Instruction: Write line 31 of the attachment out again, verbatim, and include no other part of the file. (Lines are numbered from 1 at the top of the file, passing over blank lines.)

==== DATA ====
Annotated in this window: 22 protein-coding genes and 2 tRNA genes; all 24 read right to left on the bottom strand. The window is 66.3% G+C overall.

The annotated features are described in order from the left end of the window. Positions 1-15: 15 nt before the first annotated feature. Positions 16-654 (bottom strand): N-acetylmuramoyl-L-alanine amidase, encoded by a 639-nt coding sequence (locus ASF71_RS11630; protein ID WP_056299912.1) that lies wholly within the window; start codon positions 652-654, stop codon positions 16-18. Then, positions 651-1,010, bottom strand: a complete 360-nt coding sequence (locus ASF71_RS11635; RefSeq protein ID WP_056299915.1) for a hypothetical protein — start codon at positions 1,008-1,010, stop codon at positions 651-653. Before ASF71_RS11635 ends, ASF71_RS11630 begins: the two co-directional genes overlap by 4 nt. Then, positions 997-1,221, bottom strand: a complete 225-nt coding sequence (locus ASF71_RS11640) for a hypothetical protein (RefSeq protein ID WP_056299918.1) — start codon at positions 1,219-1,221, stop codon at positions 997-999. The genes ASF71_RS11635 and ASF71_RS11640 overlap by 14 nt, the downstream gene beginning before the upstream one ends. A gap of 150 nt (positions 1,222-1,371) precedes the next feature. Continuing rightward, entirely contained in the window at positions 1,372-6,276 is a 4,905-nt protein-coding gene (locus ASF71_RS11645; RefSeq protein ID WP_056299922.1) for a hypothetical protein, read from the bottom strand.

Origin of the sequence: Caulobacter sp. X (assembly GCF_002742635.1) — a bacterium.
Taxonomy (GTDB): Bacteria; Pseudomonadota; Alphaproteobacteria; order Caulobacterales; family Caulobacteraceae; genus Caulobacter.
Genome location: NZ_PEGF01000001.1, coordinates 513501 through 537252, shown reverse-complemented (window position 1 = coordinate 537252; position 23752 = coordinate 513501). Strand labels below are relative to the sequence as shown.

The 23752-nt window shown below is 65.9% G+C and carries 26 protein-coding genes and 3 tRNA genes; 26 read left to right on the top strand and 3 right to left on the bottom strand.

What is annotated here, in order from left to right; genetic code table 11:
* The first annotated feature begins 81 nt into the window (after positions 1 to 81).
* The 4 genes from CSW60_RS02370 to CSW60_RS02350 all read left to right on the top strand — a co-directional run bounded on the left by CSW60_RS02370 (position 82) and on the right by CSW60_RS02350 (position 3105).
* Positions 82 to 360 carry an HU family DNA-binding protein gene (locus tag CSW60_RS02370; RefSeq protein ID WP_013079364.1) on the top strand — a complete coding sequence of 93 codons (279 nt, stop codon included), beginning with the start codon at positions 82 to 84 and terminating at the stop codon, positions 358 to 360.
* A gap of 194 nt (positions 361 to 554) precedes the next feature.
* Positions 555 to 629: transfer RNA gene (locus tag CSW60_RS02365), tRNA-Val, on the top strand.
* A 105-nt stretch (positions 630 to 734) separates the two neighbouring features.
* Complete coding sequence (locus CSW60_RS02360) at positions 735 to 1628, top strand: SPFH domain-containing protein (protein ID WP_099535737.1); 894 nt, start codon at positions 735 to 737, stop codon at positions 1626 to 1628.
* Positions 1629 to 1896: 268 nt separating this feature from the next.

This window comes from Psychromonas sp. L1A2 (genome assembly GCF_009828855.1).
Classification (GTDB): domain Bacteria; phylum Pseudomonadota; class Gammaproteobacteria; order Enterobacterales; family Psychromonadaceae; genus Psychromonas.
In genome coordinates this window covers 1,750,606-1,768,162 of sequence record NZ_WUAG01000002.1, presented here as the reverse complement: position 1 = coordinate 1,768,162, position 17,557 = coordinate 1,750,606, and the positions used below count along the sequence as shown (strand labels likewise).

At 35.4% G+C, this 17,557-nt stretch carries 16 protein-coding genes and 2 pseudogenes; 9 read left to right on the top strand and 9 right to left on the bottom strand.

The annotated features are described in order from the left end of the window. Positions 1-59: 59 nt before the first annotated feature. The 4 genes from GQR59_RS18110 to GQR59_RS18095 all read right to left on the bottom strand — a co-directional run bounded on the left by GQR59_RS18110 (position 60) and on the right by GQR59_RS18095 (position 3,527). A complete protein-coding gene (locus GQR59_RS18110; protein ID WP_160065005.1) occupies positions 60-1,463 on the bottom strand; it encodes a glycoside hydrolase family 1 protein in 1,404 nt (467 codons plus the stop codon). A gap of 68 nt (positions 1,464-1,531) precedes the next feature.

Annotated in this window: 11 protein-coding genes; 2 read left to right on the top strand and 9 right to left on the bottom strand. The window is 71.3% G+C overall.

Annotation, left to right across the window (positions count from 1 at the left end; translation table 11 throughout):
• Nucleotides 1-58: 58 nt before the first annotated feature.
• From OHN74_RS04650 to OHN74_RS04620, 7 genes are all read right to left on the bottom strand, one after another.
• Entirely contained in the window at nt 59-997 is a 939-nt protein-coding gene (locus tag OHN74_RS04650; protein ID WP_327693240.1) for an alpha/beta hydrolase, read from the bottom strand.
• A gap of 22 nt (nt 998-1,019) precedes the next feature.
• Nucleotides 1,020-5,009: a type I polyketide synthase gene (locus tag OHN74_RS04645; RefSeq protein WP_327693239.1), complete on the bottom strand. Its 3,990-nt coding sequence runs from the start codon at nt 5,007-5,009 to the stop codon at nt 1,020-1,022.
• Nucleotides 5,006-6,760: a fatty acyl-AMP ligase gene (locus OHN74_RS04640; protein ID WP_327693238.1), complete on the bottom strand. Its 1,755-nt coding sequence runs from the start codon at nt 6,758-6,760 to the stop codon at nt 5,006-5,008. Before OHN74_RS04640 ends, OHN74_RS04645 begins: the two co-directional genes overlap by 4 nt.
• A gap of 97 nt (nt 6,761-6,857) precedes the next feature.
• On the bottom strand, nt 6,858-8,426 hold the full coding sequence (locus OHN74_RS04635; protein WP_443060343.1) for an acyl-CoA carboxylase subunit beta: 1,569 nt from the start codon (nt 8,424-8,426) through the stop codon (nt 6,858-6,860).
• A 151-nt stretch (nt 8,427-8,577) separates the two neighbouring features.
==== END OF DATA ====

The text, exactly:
• A 151-nt stretch (nt 8,427-8,577) separates the two neighbouring features.